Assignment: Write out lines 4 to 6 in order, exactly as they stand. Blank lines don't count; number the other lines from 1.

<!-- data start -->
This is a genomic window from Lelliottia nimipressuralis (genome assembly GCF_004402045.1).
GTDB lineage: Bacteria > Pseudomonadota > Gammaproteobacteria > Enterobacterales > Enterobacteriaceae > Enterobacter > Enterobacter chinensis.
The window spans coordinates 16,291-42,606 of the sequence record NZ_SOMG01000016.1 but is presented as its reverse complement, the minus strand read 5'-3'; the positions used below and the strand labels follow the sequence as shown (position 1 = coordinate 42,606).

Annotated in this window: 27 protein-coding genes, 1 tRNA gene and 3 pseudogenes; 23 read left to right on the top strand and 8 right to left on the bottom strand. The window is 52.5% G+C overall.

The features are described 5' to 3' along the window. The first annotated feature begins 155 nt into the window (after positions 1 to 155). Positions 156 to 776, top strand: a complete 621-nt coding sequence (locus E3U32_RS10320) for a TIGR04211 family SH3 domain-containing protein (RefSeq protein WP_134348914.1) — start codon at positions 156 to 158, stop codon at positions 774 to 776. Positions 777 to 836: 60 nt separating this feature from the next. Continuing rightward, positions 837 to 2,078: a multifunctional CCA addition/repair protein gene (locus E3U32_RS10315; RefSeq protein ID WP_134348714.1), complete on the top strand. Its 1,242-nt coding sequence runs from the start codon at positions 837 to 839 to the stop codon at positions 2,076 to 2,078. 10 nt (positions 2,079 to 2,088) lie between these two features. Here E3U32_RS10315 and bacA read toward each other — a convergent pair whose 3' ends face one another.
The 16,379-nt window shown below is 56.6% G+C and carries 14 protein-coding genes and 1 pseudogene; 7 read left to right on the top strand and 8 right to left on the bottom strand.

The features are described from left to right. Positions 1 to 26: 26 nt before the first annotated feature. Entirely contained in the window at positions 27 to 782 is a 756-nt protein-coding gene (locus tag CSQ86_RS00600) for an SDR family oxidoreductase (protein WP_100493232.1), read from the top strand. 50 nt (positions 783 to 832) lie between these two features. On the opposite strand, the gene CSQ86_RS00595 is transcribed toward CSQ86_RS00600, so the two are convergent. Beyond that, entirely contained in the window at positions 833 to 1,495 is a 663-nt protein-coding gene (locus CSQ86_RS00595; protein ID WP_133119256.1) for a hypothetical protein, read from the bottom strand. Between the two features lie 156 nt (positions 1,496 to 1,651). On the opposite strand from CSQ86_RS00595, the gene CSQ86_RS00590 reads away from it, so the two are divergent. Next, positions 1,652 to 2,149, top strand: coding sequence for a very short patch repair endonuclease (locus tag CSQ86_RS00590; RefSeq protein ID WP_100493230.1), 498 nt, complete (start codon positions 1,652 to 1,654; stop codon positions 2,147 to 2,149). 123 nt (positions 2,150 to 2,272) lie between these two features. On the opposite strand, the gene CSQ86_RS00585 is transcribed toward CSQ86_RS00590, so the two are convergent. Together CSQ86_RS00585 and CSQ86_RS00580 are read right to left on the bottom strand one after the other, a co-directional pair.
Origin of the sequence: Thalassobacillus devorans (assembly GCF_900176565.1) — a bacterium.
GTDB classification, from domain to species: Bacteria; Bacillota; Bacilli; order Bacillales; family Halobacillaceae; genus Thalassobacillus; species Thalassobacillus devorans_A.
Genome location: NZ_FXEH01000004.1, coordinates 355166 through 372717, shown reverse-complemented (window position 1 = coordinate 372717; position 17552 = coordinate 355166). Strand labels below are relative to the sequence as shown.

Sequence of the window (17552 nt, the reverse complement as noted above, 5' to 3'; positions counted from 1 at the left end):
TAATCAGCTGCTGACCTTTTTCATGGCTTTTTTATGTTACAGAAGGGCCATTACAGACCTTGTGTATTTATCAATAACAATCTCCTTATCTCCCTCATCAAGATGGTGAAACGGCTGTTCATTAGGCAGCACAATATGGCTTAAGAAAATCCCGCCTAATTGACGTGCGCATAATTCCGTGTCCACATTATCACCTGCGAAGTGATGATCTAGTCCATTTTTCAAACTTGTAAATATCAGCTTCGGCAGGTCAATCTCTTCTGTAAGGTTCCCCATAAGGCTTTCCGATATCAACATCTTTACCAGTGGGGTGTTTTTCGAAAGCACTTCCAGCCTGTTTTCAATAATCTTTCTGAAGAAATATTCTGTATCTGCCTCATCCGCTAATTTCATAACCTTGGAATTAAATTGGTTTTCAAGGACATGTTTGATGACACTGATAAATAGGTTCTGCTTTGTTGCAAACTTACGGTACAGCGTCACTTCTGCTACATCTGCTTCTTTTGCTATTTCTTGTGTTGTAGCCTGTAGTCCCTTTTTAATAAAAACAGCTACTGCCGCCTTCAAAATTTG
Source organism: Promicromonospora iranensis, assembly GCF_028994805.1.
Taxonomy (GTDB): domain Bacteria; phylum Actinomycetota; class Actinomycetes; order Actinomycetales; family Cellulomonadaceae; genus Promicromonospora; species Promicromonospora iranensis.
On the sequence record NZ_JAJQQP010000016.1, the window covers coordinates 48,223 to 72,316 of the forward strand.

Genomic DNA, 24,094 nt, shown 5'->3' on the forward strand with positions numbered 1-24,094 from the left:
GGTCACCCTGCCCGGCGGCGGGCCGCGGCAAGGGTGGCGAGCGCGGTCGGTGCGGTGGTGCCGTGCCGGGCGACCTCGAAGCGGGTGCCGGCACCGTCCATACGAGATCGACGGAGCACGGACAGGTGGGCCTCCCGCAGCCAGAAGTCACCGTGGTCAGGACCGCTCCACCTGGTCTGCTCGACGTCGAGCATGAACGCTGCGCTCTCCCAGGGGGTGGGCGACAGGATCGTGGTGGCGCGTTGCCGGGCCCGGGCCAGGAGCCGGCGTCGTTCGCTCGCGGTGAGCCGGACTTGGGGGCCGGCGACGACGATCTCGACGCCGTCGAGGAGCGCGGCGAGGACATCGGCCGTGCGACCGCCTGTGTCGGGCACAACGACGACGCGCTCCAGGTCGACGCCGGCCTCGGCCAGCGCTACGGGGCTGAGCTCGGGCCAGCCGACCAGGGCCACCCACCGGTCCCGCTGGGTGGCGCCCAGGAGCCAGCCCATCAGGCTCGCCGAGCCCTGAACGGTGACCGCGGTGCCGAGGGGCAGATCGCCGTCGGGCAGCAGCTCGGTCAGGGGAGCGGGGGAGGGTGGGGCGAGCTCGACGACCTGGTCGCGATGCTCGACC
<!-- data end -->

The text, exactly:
Annotated in this window: 27 protein-coding genes, 1 tRNA gene and 3 pseudogenes; 23 read left to right on the top strand and 8 right to left on the bottom strand. The window is 52.5% G+C overall.

The features are described 5' to 3' along the window. The first annotated feature begins 155 nt into the window (after positions 1 to 155). Positions 156 to 776, top strand: a complete 621-nt coding sequence (locus E3U32_RS10320) for a TIGR04211 family SH3 domain-containing protein (RefSeq protein WP_134348914.1) — start codon at positions 156 to 158, stop codon at positions 774 to 776. Positions 777 to 836: 60 nt separating this feature from the next. Continuing rightward, positions 837 to 2,078: a multifunctional CCA addition/repair protein gene (locus E3U32_RS10315; RefSeq protein ID WP_134348714.1), complete on the top strand. Its 1,242-nt coding sequence runs from the start codon at positions 837 to 839 to the stop codon at positions 2,076 to 2,078. 10 nt (positions 2,079 to 2,088) lie between these two features. Here E3U32_RS10315 and bacA read toward each other — a convergent pair whose 3' ends face one another.
The 16,379-nt window shown below is 56.6% G+C and carries 14 protein-coding genes and 1 pseudogene; 7 read left to right on the top strand and 8 right to left on the bottom strand.